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The Legal War Over the Government’s Consumer Watchdog

A federal court ruled that the Consumer Financial Protection Bureau is constitutional, but the case appears headed to the Supreme Court.

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Ever since Congress created the Consumer Financial Protection Bureau, a pillar of the post-crash financial reforms and the brainchild of Massachusetts Senator Elizabeth Warren, Republicans have sought to undermine and ultimately dissolve the agency. “The CFPB is arguably the most powerful, least accountable agency in U.S. history,” Congressman Jeb Hensarling, chairman of the House Financial Services Committee, wrote in a representative op-ed for The Wall Street Journal last year. He called the bureau’s employees “zealots,” accusing them of “tyranny,” and argued that “even with good policy, the CFPB would still be unconstitutional.”

A federal appellate court disagreed on Wednesday, ruling that the CFPB’s unique structure doesn’t violate the constitutional separation of powers. The decision sets up a potential Supreme Court showdown over the president’s ability to oversee the powerful regulatory agency and remove its director.

In its 7-3 decision in PHH v. CFPB, the D.C. Circuit Court of Appeals upheld Congress’ decision to invest leadership of the consumer watchdog in a single director who can only be fired for “inefficiency, neglect of duty, or malfeasance in office.” That provision, the court explained, comes from a long, consistent history of keeping federal financial regulators at arm’s length from the elected branches of government. “Congress’s decision to provide the CFPB Director a degree of insulation reflects its permissible judgment that civil regulation of consumer financial protection should be kept one step removed from political winds and presidential will,” Judge Nina Pillard wrote for the majority. “We have no warrant here to invalidate such a time-tested course.”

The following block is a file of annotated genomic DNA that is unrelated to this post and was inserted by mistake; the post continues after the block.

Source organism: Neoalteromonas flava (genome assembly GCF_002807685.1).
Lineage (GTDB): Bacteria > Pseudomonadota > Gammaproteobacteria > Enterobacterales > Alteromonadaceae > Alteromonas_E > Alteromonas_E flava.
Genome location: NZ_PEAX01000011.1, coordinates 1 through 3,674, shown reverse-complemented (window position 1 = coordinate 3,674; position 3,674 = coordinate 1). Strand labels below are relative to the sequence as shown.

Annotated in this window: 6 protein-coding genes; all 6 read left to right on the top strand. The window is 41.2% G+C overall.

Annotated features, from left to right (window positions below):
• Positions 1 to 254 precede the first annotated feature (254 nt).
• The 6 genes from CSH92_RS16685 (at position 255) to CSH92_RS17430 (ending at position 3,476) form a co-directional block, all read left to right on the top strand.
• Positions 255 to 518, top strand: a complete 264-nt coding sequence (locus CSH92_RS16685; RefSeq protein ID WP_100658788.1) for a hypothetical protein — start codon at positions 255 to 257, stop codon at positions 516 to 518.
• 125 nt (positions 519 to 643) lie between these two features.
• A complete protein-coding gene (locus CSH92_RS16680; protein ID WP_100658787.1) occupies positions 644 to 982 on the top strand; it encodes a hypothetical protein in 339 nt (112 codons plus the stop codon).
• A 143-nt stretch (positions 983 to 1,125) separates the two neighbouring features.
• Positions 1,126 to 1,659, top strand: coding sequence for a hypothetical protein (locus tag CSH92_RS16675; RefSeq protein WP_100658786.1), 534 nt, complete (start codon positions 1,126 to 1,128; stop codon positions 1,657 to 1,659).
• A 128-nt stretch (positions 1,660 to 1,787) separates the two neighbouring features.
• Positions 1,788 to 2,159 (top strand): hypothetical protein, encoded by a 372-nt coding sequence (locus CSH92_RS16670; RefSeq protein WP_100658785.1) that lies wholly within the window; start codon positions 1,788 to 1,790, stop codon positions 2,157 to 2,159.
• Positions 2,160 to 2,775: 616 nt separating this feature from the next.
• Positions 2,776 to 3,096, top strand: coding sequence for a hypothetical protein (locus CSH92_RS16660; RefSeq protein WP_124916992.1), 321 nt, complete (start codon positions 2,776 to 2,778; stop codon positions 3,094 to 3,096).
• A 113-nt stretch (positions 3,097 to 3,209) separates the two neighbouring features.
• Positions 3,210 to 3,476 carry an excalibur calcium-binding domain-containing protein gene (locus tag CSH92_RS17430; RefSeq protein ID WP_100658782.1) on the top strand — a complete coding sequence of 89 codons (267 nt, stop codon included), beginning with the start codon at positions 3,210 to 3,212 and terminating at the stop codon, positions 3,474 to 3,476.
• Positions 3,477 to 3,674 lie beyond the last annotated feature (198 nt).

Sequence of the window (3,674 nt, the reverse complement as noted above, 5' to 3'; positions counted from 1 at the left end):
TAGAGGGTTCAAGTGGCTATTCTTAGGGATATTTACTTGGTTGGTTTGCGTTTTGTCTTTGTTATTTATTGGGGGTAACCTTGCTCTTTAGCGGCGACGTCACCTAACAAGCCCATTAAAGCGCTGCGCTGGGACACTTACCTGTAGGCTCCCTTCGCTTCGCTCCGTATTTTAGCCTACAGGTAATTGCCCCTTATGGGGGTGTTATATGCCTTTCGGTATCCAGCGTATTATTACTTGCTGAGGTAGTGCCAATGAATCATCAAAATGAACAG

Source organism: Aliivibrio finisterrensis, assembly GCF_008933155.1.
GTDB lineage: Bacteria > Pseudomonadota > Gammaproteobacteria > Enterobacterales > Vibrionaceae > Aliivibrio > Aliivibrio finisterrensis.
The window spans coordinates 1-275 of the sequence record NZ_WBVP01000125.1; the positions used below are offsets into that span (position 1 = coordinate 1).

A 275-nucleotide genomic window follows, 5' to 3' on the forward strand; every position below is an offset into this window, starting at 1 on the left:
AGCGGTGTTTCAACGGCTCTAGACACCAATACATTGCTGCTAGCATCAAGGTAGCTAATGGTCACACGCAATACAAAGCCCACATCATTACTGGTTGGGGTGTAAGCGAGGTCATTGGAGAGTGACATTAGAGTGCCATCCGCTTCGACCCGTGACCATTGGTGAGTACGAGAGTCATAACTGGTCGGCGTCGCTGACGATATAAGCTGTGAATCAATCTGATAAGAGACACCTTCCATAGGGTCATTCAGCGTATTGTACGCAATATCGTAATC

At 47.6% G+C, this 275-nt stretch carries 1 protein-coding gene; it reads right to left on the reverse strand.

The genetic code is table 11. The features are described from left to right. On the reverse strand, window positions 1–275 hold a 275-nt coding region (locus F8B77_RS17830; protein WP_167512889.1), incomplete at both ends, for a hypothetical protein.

But the court’s dissenters framed the dispute in blunter terms. “This is a case about executive power and individual liberty,” Judge Brett Kavanaugh wrote in his opening line. In the 73-page dissent that followed, Kavanaugh argued that combining the CFPB’s vast collection of powers with protections that insulate its director from presidential oversight threatens both principles. “In short, when measured in terms of unilateral power, the Director of the CFPB is the single most powerful official in the entire U.S. Government, other than the President,” Kavanaugh wrote. “Indeed, within his jurisdiction, the Director of the CFPB is even more powerful than the President. The Director’s view of consumer protection law and policy prevails over all others. In essence, the Director of the CFPB is the President of Consumer Finance.”

Both sides make their arguments well, and at great length: Their opinions and the shorter concurrences and dissents by their colleagues total 250 pages. But Kavanaugh’s may prove to be the most influential of them. If the Supreme Court takes up the case on appeal, his dissent provides the justices with a roadmap to either quash the CFPB’s independence or abolish the agency altogether.

The case’s origins aren’t as dramatic as that outcome may be. In 2015, CFPB regulators issued a $109 million penalty against PHH, a New Jersey-based mortgage lender, for referring its customers to a mortgage-insurance firm in exchange for kickbacks from that firm. Federal housing law bans the practice because it tends to unfairly inflate prices for homeowners.